Wednesday, 19 September 2012

Watz Online - 19 Sep 2012

Singapore recession risk looms after August exports shrink

Singapore's non-oil domestic exports (NODX) in August fell more than expected, raising the prospect of the city-state entering into a recession as exports to the European Union plunged.

The trade-dependent Southeast Asian city-state said on Monday non-oil domestic exports (NODX) fell 10.6 percent from a year earlier, hurt by a 10.4 percent drop in electronics and a 28.7 percent plummet in shipments to the EU, its largest market.

On a seasonally adjusted month-on-month basis, NODX shrank 9.1 percent after contracting 3.6 percent in July. 

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Say goodbye to the record-strong Singapore dollar

Central bank expected to curtail the currency's appreciation to boost flagging exports.

Here's more from IG Markets: 

On the local front, non-oil exports crashed 10.4% last month on a year-on-year basis raising fears Singapore was sliding towards a brief recession. The eurozone crisis is taking its toll on exporters, which is the city-state’s largest market. 

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Singapore Exports Plunge

Singapore exports shrank more than expected in August, highlighting fears that a slowing Chinese economy and lackluster European demand will remain a drag on Asian economies.

The city-state's weakness follows sluggish trade data from China, South Korea and Taiwan, bolstering the picture that even the more robust regions of the global economy aren't immune from the slump in the big Western countries.

Singapore's nonoil exports fell a seasonally adjusted 9.1% from July, accelerating that month's 3.6% decline, trade promotion agency International Enterprise Singapore said Monday. That was much worse than the 0.7% decline forecast in a Dow Jones Newswires survey. Compared with a year earlier, exports sank 10.6%, far steeper than the expected decline of 3% and reversing July's 5.7% rise.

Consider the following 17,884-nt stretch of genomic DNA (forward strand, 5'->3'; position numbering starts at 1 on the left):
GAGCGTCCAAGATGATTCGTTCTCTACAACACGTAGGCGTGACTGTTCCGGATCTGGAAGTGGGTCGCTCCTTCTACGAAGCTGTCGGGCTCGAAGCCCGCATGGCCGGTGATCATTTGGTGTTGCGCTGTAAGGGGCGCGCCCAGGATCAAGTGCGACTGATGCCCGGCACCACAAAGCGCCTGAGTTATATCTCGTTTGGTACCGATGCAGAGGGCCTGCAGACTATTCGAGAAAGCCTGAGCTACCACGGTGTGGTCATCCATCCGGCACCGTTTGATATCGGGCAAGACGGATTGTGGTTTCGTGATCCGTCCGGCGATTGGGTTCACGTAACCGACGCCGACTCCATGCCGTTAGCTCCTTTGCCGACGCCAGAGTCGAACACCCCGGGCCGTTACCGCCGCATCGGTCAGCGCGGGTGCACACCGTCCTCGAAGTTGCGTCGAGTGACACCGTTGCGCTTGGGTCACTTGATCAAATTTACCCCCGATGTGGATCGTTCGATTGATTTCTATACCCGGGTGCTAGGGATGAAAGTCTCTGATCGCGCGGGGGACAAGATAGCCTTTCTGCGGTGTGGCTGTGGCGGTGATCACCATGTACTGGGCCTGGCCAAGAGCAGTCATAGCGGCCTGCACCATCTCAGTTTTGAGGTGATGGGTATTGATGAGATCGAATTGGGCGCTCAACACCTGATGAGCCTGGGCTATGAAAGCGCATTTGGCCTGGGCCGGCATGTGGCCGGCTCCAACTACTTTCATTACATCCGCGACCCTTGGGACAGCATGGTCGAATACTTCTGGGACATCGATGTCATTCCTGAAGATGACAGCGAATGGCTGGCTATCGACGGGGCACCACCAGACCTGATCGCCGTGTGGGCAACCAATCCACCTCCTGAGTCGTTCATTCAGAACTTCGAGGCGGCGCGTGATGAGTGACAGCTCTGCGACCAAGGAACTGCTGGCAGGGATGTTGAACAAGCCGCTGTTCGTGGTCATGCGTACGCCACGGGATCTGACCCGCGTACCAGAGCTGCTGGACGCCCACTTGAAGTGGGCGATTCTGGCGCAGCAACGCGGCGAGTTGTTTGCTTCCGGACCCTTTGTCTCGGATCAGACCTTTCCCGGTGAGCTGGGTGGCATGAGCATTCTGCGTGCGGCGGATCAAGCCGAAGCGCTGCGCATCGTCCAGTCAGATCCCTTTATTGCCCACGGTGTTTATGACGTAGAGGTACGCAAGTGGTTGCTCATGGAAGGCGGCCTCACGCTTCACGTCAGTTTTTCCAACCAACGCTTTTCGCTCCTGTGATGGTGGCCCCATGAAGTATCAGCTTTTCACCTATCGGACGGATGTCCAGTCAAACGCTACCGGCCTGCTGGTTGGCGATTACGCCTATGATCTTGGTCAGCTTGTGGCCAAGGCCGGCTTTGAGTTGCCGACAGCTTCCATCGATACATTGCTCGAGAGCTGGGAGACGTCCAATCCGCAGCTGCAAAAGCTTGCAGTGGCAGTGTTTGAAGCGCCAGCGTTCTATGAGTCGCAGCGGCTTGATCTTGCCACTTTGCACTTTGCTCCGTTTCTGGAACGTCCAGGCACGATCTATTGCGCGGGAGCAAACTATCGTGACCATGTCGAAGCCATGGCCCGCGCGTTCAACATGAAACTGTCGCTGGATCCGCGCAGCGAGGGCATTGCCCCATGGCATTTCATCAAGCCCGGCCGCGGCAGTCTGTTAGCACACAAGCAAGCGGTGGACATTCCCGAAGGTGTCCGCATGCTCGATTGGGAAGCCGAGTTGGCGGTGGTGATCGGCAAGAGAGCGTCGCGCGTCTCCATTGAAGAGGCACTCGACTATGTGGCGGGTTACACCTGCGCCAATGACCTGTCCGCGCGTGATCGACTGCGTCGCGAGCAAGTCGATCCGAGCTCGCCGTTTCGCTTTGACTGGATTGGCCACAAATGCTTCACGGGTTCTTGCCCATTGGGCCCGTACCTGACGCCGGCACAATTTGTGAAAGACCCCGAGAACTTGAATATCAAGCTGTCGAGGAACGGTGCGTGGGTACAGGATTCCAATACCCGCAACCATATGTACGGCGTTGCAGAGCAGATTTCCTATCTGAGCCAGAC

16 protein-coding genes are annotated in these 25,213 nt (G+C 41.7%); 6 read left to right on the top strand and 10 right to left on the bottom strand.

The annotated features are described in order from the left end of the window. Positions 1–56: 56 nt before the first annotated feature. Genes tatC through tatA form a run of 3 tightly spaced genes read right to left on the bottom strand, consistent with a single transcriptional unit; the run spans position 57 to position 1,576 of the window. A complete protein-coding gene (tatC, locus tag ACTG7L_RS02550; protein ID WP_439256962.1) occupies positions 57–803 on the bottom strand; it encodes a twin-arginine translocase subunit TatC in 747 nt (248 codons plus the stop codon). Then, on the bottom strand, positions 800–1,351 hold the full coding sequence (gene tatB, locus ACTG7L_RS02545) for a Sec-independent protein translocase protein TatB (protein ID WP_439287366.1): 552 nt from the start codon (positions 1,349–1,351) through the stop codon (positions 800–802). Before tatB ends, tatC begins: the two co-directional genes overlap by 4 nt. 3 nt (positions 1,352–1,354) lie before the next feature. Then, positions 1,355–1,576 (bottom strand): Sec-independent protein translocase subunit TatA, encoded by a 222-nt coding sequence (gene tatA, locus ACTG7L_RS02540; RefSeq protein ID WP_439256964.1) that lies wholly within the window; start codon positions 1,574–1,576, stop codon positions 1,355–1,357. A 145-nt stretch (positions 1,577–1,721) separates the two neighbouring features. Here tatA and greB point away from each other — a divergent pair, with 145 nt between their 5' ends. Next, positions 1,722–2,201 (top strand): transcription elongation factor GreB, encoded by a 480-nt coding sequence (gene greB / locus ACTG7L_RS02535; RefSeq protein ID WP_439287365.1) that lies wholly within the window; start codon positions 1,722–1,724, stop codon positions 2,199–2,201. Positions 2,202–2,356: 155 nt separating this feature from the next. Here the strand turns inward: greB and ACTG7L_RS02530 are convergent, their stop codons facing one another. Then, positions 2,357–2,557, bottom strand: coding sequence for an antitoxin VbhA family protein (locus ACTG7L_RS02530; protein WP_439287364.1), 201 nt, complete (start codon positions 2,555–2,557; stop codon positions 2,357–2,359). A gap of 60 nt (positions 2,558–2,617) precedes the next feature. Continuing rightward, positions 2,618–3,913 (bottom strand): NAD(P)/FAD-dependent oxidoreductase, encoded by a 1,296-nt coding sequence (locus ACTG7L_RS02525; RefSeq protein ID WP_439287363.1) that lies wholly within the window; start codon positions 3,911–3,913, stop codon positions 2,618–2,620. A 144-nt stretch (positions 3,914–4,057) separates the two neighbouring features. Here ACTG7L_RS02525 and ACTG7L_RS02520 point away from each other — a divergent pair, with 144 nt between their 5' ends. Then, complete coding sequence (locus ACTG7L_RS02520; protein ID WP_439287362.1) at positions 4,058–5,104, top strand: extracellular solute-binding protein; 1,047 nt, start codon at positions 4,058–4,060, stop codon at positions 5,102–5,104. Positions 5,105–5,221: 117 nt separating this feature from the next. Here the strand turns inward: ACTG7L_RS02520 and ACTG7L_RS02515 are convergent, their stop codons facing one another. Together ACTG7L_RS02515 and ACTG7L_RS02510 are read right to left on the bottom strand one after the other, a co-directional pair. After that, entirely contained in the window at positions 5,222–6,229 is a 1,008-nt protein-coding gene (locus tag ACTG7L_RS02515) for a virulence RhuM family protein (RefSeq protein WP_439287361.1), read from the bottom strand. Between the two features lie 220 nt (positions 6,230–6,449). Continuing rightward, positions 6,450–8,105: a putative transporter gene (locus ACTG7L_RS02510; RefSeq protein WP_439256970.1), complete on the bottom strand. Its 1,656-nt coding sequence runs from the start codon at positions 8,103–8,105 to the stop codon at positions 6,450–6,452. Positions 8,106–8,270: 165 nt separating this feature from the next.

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Singapore Exports Drop More Than Estimated on Electronics

Singapore’s exports fell more than economists estimated in August as shipments of electronics dropped and companies sold fewer goods to Europe. The country’s currency weakened.

Non-oil domestic exports slid 10.6 percent from a year earlier, after a revised 5.7 percent increase in July, the trade promotion agency said in a statement today. The decline, the first since March, exceeded all 15 estimates in a Bloomberg News survey, where the median was for a 4 percent drop.

Europe’s protracted debt crisis, a U.S. jobless rate stuck above 8 percent and a slowdown in China are damping demand for Asian goods and commodities, prompting Hong Kong’s Trade Development Council to cut the island’s export forecast today. The weakening global outlook has prompted Singapore’s government to trim its 2012 economic growth forecast and may put pressure on the central bank to ease its monetary policy stance.